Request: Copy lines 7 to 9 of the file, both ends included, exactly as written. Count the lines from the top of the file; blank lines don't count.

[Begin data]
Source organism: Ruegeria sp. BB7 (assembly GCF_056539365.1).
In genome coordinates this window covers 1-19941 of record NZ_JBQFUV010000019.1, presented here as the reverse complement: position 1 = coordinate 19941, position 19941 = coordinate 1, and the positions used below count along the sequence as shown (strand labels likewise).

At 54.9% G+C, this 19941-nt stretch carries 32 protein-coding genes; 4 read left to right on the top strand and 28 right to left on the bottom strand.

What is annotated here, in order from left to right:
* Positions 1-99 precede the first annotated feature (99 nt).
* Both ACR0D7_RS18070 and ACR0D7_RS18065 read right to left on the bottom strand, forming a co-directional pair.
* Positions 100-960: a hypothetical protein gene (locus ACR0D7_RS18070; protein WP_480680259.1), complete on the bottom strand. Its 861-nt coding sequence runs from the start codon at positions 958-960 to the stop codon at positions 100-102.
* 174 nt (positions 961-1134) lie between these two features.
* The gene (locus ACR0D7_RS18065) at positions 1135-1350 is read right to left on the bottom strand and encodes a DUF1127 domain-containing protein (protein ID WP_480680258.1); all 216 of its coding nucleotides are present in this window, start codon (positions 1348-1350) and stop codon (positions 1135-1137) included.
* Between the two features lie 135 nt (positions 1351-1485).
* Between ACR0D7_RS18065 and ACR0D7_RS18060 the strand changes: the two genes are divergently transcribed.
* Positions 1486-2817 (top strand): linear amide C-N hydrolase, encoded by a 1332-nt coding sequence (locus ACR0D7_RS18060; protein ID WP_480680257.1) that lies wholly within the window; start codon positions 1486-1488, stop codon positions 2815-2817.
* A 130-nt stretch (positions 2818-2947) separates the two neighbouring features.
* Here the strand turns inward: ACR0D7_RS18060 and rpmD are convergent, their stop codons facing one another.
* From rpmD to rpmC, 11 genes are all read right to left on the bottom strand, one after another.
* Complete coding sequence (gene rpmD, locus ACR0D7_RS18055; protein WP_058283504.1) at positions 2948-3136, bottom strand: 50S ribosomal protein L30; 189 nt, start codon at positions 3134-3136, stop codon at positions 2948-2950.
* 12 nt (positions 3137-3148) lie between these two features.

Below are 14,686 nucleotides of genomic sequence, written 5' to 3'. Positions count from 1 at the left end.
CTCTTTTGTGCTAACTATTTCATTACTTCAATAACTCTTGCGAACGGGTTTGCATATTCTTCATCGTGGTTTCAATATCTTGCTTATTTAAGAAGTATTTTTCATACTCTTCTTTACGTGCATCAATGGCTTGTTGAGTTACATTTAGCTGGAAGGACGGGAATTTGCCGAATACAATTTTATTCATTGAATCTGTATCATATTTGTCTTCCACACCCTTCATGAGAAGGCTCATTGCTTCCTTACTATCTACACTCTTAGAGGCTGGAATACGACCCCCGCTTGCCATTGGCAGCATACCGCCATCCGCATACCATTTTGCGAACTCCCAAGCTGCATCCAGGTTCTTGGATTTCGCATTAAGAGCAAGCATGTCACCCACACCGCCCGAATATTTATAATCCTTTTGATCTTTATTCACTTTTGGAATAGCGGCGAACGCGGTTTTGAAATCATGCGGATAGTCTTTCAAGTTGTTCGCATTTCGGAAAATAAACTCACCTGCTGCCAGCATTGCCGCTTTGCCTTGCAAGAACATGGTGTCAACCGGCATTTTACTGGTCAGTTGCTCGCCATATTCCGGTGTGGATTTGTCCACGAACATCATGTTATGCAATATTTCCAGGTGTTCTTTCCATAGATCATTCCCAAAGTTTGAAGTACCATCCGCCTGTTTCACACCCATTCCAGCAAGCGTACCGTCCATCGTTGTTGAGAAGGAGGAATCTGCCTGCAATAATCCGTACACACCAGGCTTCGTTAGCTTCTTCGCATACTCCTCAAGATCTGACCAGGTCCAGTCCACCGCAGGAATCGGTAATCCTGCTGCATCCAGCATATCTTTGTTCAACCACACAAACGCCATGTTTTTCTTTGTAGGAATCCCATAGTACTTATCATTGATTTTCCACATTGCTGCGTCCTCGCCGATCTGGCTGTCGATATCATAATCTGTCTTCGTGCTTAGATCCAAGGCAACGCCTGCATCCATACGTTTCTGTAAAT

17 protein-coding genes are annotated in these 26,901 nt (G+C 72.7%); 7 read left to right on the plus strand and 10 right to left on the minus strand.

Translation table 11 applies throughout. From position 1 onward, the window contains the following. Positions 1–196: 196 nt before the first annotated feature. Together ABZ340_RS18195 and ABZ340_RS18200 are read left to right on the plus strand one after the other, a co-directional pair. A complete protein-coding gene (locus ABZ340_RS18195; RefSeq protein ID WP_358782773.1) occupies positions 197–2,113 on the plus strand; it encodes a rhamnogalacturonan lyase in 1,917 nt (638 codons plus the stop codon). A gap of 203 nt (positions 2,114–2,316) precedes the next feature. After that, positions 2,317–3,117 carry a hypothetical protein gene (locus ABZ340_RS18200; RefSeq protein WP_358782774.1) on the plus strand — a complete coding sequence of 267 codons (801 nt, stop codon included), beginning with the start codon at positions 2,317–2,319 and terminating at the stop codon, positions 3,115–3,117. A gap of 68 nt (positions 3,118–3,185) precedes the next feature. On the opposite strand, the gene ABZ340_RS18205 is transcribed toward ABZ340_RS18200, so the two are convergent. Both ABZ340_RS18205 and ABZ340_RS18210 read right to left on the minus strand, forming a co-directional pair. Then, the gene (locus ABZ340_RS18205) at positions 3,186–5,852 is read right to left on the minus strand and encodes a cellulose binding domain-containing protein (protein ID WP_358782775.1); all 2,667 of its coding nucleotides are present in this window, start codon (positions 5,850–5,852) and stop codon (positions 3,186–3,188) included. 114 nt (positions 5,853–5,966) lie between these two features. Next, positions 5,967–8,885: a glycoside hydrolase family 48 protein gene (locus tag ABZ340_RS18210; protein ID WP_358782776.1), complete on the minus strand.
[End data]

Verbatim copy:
* Positions 100-960: a hypothetical protein gene (locus ACR0D7_RS18070; protein WP_480680259.1), complete on the bottom strand. Its 861-nt coding sequence runs from the start codon at positions 958-960 to the stop codon at positions 100-102.
* 174 nt (positions 961-1134) lie between these two features.
* The gene (locus ACR0D7_RS18065) at positions 1135-1350 is read right to left on the bottom strand and encodes a DUF1127 domain-containing protein (protein ID WP_480680258.1); all 216 of its coding nucleotides are present in this window, start codon (positions 1348-1350) and stop codon (positions 1135-1137) included.